aamericans for safe access
alabama medical marijuana coalition
Americans for Safe Access
San Diego Mayor Bob Filner announced end to code enforcement attacks by the city, agreed to develop regulatory ordinance Advocates applauded the recent actions of San Diego Mayor Bob Filner in trying to put an end to the years-long crackdown on access to medical marijuana in the city. Two days after announcing at a local chapter meeting of Americans for Safe Access (ASA) -- the country's largest medical marijuana grassroots advocacy group -- that he was going to direct city authorities to stop shutting down dispensaries, Mayor Filner delivered on that promise by sending letters yesterday to San Diego Police Chief William Lansdowne and Neighborhood Code Compliance Director Kelly Broughton. Calling on city authorities to "Stop the Crackdown on Marijuana Dispensaries," Mayor Filner directed them to "stop targeted code enforcement against marijuana dispensaries in the City of San Diego immediately," and "stop sending dispensary code enforcement cases to the City Attorney's Office for prosecution." San Diego City Attorney Jan Goldsmith has worked hand-in-hand with District Attorney Bonnie Dumanis and U.S. Attorney Laura Duffy to shut down almost all of the dispensaries in the San Diego area. Mayor Filner's letter is the result of a promise made Tuesday at a monthly chapter meeting of ASA members. As a guest of the meeting, Mayor Filner spoke to the group and laid out a three-point plan. In addition to directing the city to stop unnecessary code enforcement, Mayor Filner said he would work with advocates to develop a regulatory ordinance for dispensaries....
San Diego Mayor Bob Filner has ordered an end to that city's crackdown on medical marijuana dispensaries. The mayor's order decrees an immediate stop to the city's practice of filing code-enforcement violations against the collectives. Acting on City Attorney Jan Goldsmith's advice, the mayor sent a letter [PDF] to Kelly Broughton, director of San Diego's Development Services Department, reports Dave Maass at San Diego CityBeat. Re: Stop the Crackdown on Marijuana Dispensaries Kelly, I am writing to direct the Department of Neighborhood Code Compliance to stop targeted code enforcement against marijuana dispensaries in the City of San Diego immediately. Further, pursuant to a letter from the City Attorney dated January 9, 2013, I am directing your Department to stop sending dispensary code enforcement cases to the City Attorney's Office for prosecution. To be clear, if there are general code enforcement or health and safety issues arising from these businesses, you are expected to enforce those laws against these businesses in the same manner you would any other business. If you have any questions, please contact my office directly. Sincerely, Bob Filner Mayor The letter comes just two days after Mayor Filner publicly attacked Goldsmith for filing civil actions against dispensaries; at that time, Filner promised to testify on behalf of patients in court. Goldsmith then sent Mayor Filner a letter saying the mayor could stop him from going after the collectives in "30 seconds." The mayor's Thursday letter, reproduced above, was his response. Mayor Filner had already expressed his support...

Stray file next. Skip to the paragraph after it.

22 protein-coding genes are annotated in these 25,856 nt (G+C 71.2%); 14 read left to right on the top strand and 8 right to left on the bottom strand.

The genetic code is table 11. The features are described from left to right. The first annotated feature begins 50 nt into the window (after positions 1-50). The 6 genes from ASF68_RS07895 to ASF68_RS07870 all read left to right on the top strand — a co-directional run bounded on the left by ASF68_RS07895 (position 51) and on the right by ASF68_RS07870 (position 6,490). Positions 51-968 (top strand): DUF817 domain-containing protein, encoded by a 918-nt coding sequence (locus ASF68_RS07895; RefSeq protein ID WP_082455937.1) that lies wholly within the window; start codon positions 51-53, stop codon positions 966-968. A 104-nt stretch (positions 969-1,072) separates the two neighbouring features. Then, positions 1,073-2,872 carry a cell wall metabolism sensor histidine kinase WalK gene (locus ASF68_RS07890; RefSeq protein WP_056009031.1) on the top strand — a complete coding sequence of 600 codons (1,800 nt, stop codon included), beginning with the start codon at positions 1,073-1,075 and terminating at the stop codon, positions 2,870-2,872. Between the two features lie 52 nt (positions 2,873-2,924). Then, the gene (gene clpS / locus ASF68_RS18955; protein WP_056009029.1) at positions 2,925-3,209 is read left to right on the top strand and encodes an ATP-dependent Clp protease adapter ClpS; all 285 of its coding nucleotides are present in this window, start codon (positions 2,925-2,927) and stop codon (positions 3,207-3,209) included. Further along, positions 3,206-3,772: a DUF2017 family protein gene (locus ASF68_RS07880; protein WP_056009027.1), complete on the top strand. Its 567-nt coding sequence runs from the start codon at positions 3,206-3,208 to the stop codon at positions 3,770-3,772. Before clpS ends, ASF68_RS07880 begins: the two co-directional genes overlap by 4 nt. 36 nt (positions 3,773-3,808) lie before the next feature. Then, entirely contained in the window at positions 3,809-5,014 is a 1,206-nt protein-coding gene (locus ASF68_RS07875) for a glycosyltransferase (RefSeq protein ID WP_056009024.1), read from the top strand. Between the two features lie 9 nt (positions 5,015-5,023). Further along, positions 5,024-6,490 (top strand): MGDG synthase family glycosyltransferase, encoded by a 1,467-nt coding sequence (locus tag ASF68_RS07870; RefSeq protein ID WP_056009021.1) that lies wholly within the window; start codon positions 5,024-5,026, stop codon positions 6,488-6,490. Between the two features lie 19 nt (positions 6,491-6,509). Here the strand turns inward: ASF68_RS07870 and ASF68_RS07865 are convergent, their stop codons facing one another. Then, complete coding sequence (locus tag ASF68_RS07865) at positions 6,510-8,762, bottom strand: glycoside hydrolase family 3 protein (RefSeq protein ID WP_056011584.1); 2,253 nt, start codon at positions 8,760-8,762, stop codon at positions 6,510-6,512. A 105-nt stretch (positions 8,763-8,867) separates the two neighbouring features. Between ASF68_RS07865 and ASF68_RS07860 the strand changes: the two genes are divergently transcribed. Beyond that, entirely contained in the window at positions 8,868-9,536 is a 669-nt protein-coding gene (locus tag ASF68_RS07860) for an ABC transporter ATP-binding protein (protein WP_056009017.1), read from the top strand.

Fourth District Court of Appeal rejects requirement that all collective members must be actively involved in cultivation The Fourth District Court of Appeal for California on Wednesday issued a unanimous published ruling in a landmark medical marijuana case that reverses the conviction of a San Diego dispensary operator, Jovan Jackson, convicted in September 2010 after being denied a defense in state court. Wednesday's historic ruling also reversed the lower court's finding that Jackson was not entitled to a defense, providing the elements for such a defense in future jury trials. "This landmark decision not only recognizes the right of dispensaries to exist and provide medical marijuana to their patient members, it also grants a defense for those providers in state court," said Joe Elford, chief counsel with Americans for Safe Access (ASA), a medical marijuana advocacy group. Elford also argued Jackson's appeal before the court. "By rejecting the Attorney General's argument that patients who utilize dispensaries must collaborate, or 'come together' in 'some way' to cultivate the marijuana they purchase, the court is establishing a clear standard for dispensaries across the state," Elford said. Specifically, Wednesday's ruling held that in mounting a defense at trial, "Jackson was only required to produce evidence which would create a reasonable doubt as to whether the defense provided by the [Medical Marijuana Program Act] had been established." The court further held that, "the collective or cooperative association required by the act need not include active participation by all members in the cultivation process...